Humanistic disciplines: Filming Spike Milligan & # 8217 ; s Puckoon Essay, Research Paper
& # 8216 ; It & # 8217 ; s fantastical, charming material & # 8217 ; & # 8216 ; I don & # 8217 ; t mind death, I merely wear & # 8217 ; t want to be at that place at the time. & # 8221 ; As Richard Attenborough recalls Spike Milligan & # 8217 ; s celebrated quotation mark, he roars with laughter, swaying back in his chair. Milligan died in February this twelvemonth and the street arab gag has now become the great absurdist & # 8217 ; s cinematic epitaph, scrawled in bold Gaelic copperplate across the gap rubrics of the movie version of his first novel, Puckoon, published in 1964.
By now, Attenborough is about in cryings, but allow & # 8217 ; s non advert crying. Not yet anyhow. Talking merely before the premiere of Puckoon at the Galway movie fleadh earlier this month, he is pink-faced, burbling and riotously white-bearded, staggering off lines from writer-director Terence Ryan & # 8217 ; s version of Milligan & # 8217 ; s satirical narrative of the fabricated small town of Puckoon which, one twenty-four hours during the breakdown of the state in 1924, is randomly split between Northern and southern Ireland.
& # 8220 ; When I foremost read it, I was express joying so much I was near to acquiring arrested & # 8211 ; or making myself, & # 8221 ; Attenborough says. & # 8220 ; I ever loved Spike and what he did for British comedy. He moved it into another kingdom with the Goons. I knew them all, particularly Peter Sellers, but Spike was the true original, the cardinal mastermind. I couldn & # 8217 ; t wait to acquire involved in the movie. & # 8221 ; As the movie & # 8217 ; s ubiquitous writer-narrator, Attenborough cajoles and commands characters played by Sean Hughes ( miserable Dan Madigan ) , Elliot Gould ( village physician ) , and an array of veteran Irish histrions, along with Milligan & # 8217 ; s daughter Jane as Madigan & # 8217 ; s fierce married woman. Milligan claimed that his introduction novel about drove him mad. Yet, despite the confused narrative, unashamed Paddywhackery and a construction in the manner of a Joycean medley, Puckoon became a publication phenomenon, ne’er out of print and selling more than 6m transcripts. Attenborough, usually associated with grandiose heroic poems, hasn & # 8217 ; t acted for four old ages and is still aching after the failure of his last directorial excursion, Grey Owl. One gets the feeling that the disarmingly passionate actor-director has had enough of mega-buck blockbusters. Puckoon was filmed in Ireland on a budget that wouldn & # 8217 ; t cover the catering costs on a typical Attenborough film. It & # 8217 ; s surely a long manner from A Bridge Too Far. Has he stopped trailing Oscars? Attenborough leans frontward and bang the tabular array so hard the teacups rattling. & # 8220 ; Before we begin, I ne’er sleep togethering cried at the Oscars & # 8211 ; that & # 8217 ; s myth, & # 8221 ; he says, mentioning to his emotional address when accepting eight Academy awards for Gandhi in 1982. & # 8220 ; In fact, I don & # 8217 ; t truly like the Oscars ; it & # 8217 ; s a commercial promotional event. It helps immeasurably to sell movies, but it & # 8217 ; s barely the Nobel prize. & # 8221 ; It is all acquiring a small bizarre, even Milliganesque, when Attenborough sits back and laughs. The last of the old-school English movie showmans and president of countless humanistic disciplines administrations is loosen uping into Galway & # 8217 ; s unpretentious ambiance. The scene could non be more appropriate for the unveiling of a degree Fahrenheit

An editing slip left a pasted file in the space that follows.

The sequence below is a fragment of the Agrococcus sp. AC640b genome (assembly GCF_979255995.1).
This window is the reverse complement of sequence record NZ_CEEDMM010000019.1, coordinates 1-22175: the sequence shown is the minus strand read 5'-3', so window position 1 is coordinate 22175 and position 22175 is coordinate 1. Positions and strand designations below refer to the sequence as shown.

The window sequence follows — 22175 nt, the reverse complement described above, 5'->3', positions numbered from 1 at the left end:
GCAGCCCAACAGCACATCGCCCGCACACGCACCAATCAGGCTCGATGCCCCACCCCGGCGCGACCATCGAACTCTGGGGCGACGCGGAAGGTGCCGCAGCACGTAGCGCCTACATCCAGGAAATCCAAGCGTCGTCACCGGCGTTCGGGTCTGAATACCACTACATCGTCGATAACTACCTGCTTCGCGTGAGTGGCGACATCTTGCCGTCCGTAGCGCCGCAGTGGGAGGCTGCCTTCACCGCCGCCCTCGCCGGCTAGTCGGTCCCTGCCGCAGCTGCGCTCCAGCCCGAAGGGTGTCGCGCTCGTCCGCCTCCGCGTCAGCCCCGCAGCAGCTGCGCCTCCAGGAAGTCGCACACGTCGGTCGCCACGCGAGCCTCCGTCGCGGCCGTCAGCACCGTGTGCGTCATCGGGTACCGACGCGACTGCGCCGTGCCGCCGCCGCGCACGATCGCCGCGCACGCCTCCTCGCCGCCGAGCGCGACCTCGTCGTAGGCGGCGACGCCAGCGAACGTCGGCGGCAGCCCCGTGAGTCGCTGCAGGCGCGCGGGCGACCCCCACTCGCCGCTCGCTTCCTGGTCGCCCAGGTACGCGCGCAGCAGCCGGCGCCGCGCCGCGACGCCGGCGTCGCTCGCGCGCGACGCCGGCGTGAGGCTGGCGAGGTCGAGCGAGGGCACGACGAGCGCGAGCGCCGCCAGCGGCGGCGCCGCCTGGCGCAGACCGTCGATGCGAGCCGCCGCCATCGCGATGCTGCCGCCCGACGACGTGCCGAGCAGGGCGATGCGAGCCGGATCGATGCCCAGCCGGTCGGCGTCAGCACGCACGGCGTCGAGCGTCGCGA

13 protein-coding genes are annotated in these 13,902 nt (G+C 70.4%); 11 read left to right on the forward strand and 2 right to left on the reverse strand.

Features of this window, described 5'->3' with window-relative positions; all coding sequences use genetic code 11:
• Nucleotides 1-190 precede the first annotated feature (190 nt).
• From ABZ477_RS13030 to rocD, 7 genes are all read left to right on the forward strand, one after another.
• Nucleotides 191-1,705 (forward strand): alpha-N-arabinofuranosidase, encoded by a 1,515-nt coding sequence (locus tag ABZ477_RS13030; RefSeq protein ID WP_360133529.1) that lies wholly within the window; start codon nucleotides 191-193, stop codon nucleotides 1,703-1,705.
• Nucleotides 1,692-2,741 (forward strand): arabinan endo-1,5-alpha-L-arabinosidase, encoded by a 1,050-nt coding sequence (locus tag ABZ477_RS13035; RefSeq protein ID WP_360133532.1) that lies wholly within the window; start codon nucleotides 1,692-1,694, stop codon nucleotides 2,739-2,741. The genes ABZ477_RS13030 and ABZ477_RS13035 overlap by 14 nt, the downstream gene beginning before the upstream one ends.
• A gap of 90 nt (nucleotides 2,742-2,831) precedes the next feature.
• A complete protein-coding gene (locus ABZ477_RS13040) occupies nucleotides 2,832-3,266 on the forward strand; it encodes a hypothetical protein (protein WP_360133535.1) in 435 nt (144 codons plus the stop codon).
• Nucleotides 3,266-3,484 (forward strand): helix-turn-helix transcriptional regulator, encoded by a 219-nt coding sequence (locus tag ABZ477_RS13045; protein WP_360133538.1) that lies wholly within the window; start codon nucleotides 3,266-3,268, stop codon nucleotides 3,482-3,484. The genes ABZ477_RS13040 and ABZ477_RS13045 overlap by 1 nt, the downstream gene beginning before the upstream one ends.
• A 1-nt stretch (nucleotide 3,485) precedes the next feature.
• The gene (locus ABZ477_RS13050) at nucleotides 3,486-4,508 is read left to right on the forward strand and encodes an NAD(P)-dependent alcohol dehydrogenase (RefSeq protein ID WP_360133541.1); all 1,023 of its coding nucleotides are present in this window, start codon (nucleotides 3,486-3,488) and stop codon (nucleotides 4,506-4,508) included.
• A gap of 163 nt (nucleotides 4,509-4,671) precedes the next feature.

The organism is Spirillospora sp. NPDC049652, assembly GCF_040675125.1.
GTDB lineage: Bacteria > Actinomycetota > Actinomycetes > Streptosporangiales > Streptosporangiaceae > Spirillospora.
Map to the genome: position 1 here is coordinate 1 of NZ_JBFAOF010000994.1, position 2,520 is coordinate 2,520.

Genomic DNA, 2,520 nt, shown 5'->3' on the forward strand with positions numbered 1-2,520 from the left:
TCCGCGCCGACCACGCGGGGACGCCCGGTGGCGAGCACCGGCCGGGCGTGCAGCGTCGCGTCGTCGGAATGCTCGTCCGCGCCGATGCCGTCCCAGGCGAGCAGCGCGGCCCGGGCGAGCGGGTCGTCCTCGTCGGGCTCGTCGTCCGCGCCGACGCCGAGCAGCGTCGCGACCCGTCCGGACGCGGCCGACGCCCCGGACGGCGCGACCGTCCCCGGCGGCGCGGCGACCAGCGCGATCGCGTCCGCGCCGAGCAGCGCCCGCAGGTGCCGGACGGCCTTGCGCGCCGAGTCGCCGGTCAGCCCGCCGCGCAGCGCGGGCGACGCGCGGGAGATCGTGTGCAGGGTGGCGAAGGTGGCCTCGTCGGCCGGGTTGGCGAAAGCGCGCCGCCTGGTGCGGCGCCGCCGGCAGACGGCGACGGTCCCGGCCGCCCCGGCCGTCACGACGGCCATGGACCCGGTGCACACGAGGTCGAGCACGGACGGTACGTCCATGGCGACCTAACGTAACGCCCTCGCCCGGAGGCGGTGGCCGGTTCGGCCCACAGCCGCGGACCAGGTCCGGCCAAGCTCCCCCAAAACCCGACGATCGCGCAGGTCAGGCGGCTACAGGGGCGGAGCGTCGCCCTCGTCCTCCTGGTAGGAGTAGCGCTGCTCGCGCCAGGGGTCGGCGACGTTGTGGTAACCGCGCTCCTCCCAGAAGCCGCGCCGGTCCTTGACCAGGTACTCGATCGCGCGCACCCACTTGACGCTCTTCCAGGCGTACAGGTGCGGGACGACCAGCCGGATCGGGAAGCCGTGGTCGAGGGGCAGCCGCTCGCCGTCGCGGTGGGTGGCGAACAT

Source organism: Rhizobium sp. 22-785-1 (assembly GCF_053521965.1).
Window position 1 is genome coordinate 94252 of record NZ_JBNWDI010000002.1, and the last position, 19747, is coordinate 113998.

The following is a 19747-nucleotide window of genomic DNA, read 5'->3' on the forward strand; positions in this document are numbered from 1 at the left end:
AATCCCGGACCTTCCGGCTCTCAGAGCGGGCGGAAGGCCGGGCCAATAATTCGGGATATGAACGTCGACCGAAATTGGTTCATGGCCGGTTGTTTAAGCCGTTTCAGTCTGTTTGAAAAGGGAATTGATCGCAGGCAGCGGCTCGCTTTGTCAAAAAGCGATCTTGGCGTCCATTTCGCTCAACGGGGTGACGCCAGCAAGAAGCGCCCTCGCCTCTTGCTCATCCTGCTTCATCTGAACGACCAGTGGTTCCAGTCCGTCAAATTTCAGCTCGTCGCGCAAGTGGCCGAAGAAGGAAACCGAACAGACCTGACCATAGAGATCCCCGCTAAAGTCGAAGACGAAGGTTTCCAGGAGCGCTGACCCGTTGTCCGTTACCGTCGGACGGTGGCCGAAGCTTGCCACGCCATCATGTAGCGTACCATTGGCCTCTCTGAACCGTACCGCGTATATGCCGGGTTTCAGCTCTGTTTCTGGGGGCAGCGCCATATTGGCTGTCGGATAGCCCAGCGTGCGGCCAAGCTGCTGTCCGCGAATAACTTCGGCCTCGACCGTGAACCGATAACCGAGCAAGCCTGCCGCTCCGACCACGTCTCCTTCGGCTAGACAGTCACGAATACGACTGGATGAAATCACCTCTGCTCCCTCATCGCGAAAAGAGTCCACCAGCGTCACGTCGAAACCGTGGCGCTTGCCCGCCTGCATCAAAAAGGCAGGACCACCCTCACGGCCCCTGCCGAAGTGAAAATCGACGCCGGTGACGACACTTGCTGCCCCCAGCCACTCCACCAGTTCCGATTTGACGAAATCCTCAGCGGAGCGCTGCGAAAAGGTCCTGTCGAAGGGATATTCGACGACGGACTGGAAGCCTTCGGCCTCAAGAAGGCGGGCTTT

ilm inspired by Milligan, the troubled comedian who carried an Irish passport and whose coffin was draped in the Irish flag. “Spike’s humour was all about irreverence, and I like that,” says Attenborough. “I know I’m regarded as an establishment figure, but I was crucified by the establishment for Oh! What a Lovely War, Gandhi and Cry Freedom. So I relate to Spike. Irreverence is an essential part of our culture. I admire that enormously.” Attenborough is 80 next year and does admit to having trouble remembering names, but remains “consumed by the movies. I don’t take up many acting jobs these days, but this was irresistible. I liked the fact it was being made in Ireland and there was no big-budget hoopla involved. It was very invigorating and refreshing for me. And there were some old pals involved.” The old pals are Gould, a lifelong Milligan fan who appeared briefly in Attenborough’s overstuffed, star-studded A Bridge Too Far, and Milo O’Shea, Attenborough’s co-star in the 1970 film of Joe Orton’s play Loot. All of them, says Attenborough, did Puckoon out of “an overwhelming adoration of Spike. Money was the least consideration. I’d have done it for a pint of Guinness. In fact, I think I did.” With this, he gets up and starts pacing the room, hands clasped behind his back, as if delivering a final briefing before the next escape attempt. “I’m beginning to think that we must get back to making movies like Puckoon, which are essentially indigenous, rather than trying to take on Hollywood at its own game. Look what happened to FilmFour. We keep making the same mistake, trying to invade America by sailing halfway across the Atlantic. You just sink without a trace.” Puckoon itself was partly filmed in Hollywood – Hollywood, Belfast, that is, the working-village folk-museum doubling as Milligan’s divided town, where beer is cheaper in the northern half of the pub and corpses have to have newly issued passports to cross the customs post erected across the newly partitioned graveyard. The ultimate irony is that Puckoon is the first ever co-production between Northern and southern Ireland. “It’s fantastical, magical, mad stuff ,” says Attenborough, “but, deep down, Spike was dealing with the division of a people for political ends.” Ten years ago, when Spike was 73, director Terence Ryan recorded the author’s reading of the novel. Milligan was well aware that the recording was being made in case he died before the film was financed. It was partially true. By the time production began, a decade later, Milligan was in poor health. “He was meant to be in the film but was too ill,” says Attenborough. “He never made it to the set but would call and say, ‘Get a bloody move on – I’ve not long to go.’” Yet Milligan saw the finished film before he died, with his daughter Jane by his side. He laughed all the way through. “Spike’s humour is a very fragile thing on screen,” says Attenborough. “You’ve got be careful not to damage the wonderful madness. But now that he’s gone, as he would say, ‘What are we gonna do now?’ ” · Puckoon is released in the UK in October.